I’m up at 4:30 a.m. and check on the guys, check in with their supervisors. They call me their alarm clock. I try to go to the gym at least four times a week. Then I get to the office and find out what appointments I have for the day. I’m usually in meetings until 4 or 5 p.m. I get on the computer. I eat dinner – my mom will often cook for me. Then ultimately I go to sleep. I like to see local musicians like ReBirth or Trombone Shorty but I’m not the type that likes to hang out at bars.
How did you get started in business? My grandmother co-signed a $100,000 loan for me to start renovating houses. That first house is on Burthe Street. I love renovating old buildings. Throughout my career I’ve developed $100 million of property, mostly in Uptown and the French Quarter.
How many businesses do you currently have? About 25 LLCs [limited liability corporations] plus SDT. I have about 150 employees.
You developed a number of local hotels – Melrose Mansion and Hotel Royal, as well as the Rivers Inn, which you have since closed – is there any common aesthetic? I like modern, simplicity, though I like to mix it up. I hate too much clutter.
You’re a self-admitted fanatic to detail, too. I’m very hands-on. For SDT, I designed the company logo – in honor of the family’s bullfighting heritage. I saw a worker wearing an unapproved hat and I told the supervisor to tell him to take it off and put the right one on. The SDT trucks are cleaned at night. I worked with my employees cleaning up the French Quarter after Mardi Gras. It’s details that make a difference. [Ed. Note: The company just unveiled a new water truck that flushes the streets with a new lemon scented, biodegradable disinfectant, which will help during the summer.]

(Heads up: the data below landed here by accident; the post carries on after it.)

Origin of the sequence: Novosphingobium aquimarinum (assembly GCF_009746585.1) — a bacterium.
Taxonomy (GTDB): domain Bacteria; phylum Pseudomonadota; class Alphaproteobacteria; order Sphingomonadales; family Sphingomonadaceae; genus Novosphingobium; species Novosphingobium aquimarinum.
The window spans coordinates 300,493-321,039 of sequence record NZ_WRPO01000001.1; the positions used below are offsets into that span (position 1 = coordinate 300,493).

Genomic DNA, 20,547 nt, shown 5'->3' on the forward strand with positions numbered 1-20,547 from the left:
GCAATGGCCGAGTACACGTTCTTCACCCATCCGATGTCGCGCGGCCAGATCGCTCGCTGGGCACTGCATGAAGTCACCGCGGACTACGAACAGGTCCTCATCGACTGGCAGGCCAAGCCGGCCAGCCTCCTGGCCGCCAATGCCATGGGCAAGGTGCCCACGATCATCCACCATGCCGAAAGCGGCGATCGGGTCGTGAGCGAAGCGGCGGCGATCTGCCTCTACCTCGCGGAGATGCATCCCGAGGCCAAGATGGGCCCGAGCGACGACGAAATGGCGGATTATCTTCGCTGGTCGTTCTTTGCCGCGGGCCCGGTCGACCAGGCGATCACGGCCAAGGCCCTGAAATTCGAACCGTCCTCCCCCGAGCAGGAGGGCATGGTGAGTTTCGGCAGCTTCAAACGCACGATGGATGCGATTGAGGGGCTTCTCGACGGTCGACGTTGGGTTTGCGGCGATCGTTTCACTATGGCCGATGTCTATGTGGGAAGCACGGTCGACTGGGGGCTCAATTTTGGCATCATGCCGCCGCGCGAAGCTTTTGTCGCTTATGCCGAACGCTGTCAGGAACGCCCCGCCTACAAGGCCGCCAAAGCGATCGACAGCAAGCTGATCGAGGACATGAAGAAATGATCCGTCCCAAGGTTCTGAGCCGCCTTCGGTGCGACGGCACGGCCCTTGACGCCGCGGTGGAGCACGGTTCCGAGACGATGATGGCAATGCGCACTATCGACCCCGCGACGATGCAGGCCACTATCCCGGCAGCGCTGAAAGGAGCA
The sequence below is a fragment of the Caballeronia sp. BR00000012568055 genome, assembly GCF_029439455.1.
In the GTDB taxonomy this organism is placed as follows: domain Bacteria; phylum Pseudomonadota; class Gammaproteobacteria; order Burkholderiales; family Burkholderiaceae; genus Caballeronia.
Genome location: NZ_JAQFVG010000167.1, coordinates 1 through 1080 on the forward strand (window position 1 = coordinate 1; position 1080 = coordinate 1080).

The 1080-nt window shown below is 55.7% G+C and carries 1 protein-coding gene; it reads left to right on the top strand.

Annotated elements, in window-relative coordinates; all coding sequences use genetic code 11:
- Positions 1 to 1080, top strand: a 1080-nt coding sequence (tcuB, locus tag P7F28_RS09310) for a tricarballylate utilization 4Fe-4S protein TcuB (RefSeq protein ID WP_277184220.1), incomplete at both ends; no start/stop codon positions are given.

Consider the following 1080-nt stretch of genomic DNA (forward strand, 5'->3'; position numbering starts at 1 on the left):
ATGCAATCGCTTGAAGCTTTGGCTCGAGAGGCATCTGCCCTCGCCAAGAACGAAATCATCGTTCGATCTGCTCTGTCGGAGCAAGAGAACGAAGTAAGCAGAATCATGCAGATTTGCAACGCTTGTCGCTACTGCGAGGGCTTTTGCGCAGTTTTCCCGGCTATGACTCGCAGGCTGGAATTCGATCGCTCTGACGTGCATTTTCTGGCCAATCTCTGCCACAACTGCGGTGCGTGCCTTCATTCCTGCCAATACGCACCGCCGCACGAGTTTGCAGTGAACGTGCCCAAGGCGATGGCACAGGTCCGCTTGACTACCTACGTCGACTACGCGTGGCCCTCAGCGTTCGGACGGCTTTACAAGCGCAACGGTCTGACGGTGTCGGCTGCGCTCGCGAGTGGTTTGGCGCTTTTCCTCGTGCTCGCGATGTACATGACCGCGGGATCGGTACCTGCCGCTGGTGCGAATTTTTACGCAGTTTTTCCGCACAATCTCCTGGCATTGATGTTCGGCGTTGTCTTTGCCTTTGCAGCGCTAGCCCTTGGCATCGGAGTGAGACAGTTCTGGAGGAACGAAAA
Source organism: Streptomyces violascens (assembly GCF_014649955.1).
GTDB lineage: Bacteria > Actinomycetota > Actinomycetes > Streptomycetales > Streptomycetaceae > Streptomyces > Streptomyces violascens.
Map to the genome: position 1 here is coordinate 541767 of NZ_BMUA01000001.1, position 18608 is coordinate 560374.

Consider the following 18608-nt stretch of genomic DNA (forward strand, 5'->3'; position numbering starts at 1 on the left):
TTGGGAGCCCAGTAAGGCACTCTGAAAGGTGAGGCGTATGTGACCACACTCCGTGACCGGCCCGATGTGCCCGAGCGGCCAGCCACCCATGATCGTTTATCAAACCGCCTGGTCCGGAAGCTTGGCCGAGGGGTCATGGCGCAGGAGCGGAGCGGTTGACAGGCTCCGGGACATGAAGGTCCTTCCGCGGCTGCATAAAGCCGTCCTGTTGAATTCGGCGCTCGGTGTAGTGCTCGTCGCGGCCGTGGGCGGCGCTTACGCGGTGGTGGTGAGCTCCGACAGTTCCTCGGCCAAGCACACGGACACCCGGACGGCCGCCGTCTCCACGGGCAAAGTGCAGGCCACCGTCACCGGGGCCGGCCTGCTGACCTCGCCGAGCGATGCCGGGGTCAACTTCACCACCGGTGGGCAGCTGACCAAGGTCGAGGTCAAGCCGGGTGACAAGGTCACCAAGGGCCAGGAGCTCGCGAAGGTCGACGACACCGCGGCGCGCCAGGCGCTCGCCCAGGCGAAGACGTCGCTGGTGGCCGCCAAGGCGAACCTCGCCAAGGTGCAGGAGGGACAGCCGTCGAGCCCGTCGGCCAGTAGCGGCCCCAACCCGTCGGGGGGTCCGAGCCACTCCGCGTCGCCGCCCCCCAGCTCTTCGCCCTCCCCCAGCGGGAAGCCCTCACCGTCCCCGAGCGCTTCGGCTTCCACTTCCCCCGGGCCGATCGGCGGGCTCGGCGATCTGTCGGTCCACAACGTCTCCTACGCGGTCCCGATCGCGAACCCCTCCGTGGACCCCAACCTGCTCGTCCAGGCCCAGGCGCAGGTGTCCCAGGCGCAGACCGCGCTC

Why did you start SDT? It happened by accident. By nature I’m a problem solver. After Hurricane Katrina, I had a lot of hotel rooms that were empty. I knew a number of U.S. governmental agencies and the U.S. Marshals were coming to town for a while and needed a place to stay. So I told them to stop by and I had wine and cheese and a butler, which no one else had. They ended up staying at my hotels. But there was no trash pickup service and when I tried to get it, it was too expensive. So I bought a truck, dumpsters and went into business. I ultimately won the contracts for the French Quarter and St. Bernard Parish.
Are you planning to expand SDT? I’m now bidding on Kenner’s contract, and hope to do something in Atlanta.
If someone wants a contract with the city of New Orleans – how does one go about it? Times have changed. There are more opportunities for people to bid on contracts.
You are a big supporter of the community – are you doing anything in particular to give back? I plan to launch a program to help fund local musicians programs in schools.
Do you miss anything, now that you’re working nonstop? One of my favorite things was when Lenny [Kravitz] was on tour, I would go city to city with him. I don’t have time these days to hang out on the road like I used to.
True confession: When I was nine years old, I got to into the habit of eating Haagen-Dazs ice cream and my mom’s chocolate chip cookies before I went to bed. I ended up gaining so much weight, I looked like the Pillsbury doughboy.